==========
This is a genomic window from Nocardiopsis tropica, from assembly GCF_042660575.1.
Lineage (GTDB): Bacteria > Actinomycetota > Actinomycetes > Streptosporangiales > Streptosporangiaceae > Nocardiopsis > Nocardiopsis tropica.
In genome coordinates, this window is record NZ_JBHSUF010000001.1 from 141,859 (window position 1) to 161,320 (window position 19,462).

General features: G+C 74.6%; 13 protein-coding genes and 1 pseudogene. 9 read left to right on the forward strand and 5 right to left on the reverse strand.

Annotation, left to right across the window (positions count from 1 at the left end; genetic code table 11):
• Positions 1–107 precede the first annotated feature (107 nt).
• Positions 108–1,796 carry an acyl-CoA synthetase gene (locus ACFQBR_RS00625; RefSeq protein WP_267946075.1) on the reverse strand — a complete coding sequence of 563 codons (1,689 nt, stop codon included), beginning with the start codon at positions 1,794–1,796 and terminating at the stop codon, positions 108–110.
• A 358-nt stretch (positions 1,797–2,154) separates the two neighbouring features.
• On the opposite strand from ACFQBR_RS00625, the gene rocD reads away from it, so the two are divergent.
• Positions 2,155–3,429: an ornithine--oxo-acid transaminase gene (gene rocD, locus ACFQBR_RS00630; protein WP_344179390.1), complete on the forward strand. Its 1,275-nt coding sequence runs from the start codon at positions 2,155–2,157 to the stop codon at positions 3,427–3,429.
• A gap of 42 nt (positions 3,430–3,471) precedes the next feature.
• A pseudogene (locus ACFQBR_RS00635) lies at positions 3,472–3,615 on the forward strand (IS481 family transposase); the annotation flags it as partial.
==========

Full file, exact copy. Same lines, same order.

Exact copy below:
This is a genomic window from Nocardiopsis tropica, from assembly GCF_042660575.1.
Lineage (GTDB): Bacteria > Actinomycetota > Actinomycetes > Streptosporangiales > Streptosporangiaceae > Nocardiopsis > Nocardiopsis tropica.
In genome coordinates, this window is record NZ_JBHSUF010000001.1 from 141,859 (window position 1) to 161,320 (window position 19,462).

General features: G+C 74.6%; 13 protein-coding genes and 1 pseudogene. 9 read left to right on the forward strand and 5 right to left on the reverse strand.

Annotation, left to right across the window (positions count from 1 at the left end; genetic code table 11):
• Positions 1–107 precede the first annotated feature (107 nt).
• Positions 108–1,796 carry an acyl-CoA synthetase gene (locus ACFQBR_RS00625; RefSeq protein WP_267946075.1) on the reverse strand — a complete coding sequence of 563 codons (1,689 nt, stop codon included), beginning with the start codon at positions 1,794–1,796 and terminating at the stop codon, positions 108–110.
• A 358-nt stretch (positions 1,797–2,154) separates the two neighbouring features.
• On the opposite strand from ACFQBR_RS00625, the gene rocD reads away from it, so the two are divergent.
• Positions 2,155–3,429: an ornithine--oxo-acid transaminase gene (gene rocD, locus ACFQBR_RS00630; protein WP_344179390.1), complete on the forward strand. Its 1,275-nt coding sequence runs from the start codon at positions 2,155–2,157 to the stop codon at positions 3,427–3,429.
• A gap of 42 nt (positions 3,430–3,471) precedes the next feature.
• A pseudogene (locus ACFQBR_RS00635) lies at positions 3,472–3,615 on the forward strand (IS481 family transposase); the annotation flags it as partial.